GLOBAL – A recent study published in the journal Appetite suggested that repeated consumption of plant-based meat analogues (PBMAs) over time does not necessarily improve consumer liking.

However, the context in which these plant-based substitutes are consumed plays a crucial role in how consumers perceive them.

The research aimed to explore whether increased consumer familiarity with PBMAs could lead to an enhanced fondness for these alternatives over time.

Past studies have indicated that consumer resistance to accepting PBMAs stems from factors such as unfamiliarity, negative perceptions, and social-cultural aspects.

While some research suggested that increased consumption can make foods more acceptable to consumers, there is a counterweight argument indicating that heightened exposure may decrease liking, making the foods appear “boring.”

The study sought to delve into this aspect, particularly focusing on the role of meal variety in mitigating potential consumer boredom.

Over a four-week period, participants were assigned the task of cooking two meals per week—one from a pre-set meal box and another of their own choosing.

Both meals incorporated two types of PBMAs: plant-based chicken and plant-based mince. Participants were divided into two subgroups, with one consistently using plant-based chicken and the other using plant-based mince for their self-prepared meals.

Participants filled out questionnaires before and after the four-week period, with an additional follow-up questionnaire four weeks later, detailing their consumption habits. A control group of 179 people was chosen to provide a comparative baseline.

The study measured participants’ liking of the taste and texture of PBMAs, as well as their overall liking of the meals, emphasizing the importance of the context in which PBMAs are presented.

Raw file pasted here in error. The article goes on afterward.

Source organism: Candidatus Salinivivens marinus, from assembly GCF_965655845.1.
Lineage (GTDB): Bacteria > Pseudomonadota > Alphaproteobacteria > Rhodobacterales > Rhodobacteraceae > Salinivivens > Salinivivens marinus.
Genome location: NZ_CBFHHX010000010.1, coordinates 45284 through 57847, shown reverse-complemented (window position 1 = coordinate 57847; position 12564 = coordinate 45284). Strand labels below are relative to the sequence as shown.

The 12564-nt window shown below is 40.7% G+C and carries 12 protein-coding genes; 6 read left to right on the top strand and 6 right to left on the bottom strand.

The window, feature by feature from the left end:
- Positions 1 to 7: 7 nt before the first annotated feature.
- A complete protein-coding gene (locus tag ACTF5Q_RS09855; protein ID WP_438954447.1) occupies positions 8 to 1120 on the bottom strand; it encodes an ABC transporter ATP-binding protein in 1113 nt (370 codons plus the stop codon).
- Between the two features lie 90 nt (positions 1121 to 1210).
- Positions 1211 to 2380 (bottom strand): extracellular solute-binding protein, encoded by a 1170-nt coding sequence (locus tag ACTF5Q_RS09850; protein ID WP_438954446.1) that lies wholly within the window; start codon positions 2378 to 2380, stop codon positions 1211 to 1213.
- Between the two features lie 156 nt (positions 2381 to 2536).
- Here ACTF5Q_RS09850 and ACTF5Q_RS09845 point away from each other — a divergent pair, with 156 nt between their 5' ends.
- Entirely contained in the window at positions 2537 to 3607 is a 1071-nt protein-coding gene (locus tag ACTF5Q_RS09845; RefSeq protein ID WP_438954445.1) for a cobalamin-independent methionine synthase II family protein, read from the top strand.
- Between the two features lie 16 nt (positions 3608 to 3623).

The research found that while the liking of plant-based foods did not change significantly over time, it also did not decrease, potentially due to the variety of meals helping counteract any perceived ‘boredom’ from PBMAs.

Context proved to be a pivotal factor, with participants expressing a stronger “desire to eat” for their self-created meals compared to the meal-box options.

Overall meal liking displayed a strong correlation with liking for PBMAs, emphasizing the importance of incorporating these substitutes into meals.

Interestingly, plant-based mince showed a preference over plant-based chicken overall, but the difference was less significant when the two appeared in the same meal.

Although the study did not show an increase in liking for PBMAs, it did indicate an increase in usage. In the follow-up questionnaire, researchers found that those who had consumed plant-based meals continued to do so more frequently after the test period compared to the control group.

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